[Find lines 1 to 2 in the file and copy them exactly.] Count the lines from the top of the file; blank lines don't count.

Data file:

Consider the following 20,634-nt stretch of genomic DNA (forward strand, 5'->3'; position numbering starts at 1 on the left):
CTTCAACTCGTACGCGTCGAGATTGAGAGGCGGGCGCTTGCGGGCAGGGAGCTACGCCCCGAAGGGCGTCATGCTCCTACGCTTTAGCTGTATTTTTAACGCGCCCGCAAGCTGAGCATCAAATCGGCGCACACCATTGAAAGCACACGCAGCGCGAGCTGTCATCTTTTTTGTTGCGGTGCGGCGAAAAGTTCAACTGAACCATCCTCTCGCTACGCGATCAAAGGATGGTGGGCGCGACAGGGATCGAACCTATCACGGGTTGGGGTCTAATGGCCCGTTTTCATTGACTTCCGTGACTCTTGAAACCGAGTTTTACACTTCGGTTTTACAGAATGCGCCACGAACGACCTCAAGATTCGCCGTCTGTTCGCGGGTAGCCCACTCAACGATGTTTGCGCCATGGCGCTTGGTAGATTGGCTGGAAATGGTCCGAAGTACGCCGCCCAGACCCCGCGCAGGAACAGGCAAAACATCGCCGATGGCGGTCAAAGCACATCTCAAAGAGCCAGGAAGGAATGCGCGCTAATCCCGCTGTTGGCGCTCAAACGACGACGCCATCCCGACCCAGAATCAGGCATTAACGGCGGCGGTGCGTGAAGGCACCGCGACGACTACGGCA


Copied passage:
Consider the following 20,634-nt stretch of genomic DNA (forward strand, 5'->3'; position numbering starts at 1 on the left):
CTTCAACTCGTACGCGTCGAGATTGAGAGGCGGGCGCTTGCGGGCAGGGAGCTACGCCCCGAAGGGCGTCATGCTCCTACGCTTTAGCTGTATTTTTAACGCGCCCGCAAGCTGAGCATCAAATCGGCGCACACCATTGAAAGCACACGCAGCGCGAGCTGTCATCTTTTTTGTTGCGGTGCGGCGAAAAGTTCAACTGAACCATCCTCTCGCTACGCGATCAAAGGATGGTGGGCGCGACAGGGATCGAACCTATCACGGGTTGGGGTCTAATGGCCCGTTTTCATTGACTTCCGTGACTCTTGAAACCGAGTTTTACACTTCGGTTTTACAGAATGCGCCACGAACGACCTCAAGATTCGCCGTCTGTTCGCGGGTAGCCCACTCAACGATGTTTGCGCCATGGCGCTTGGTAGATTGGCTGGAAATGGTCCGAAGTACGCCGCCCAGACCCCGCGCAGGAACAGGCAAAACATCGCCGATGGCGGTCAAAGCACATCTCAAAGAGCCAGGAAGGAATGCGCGCTAATCCCGCTGTTGGCGCTCAAACGACGACGCCATCCCGACCCAGAATCAGGCATTAACGGCGGCGGTGCGTGAAGGCACCGCGACGACTACGGCA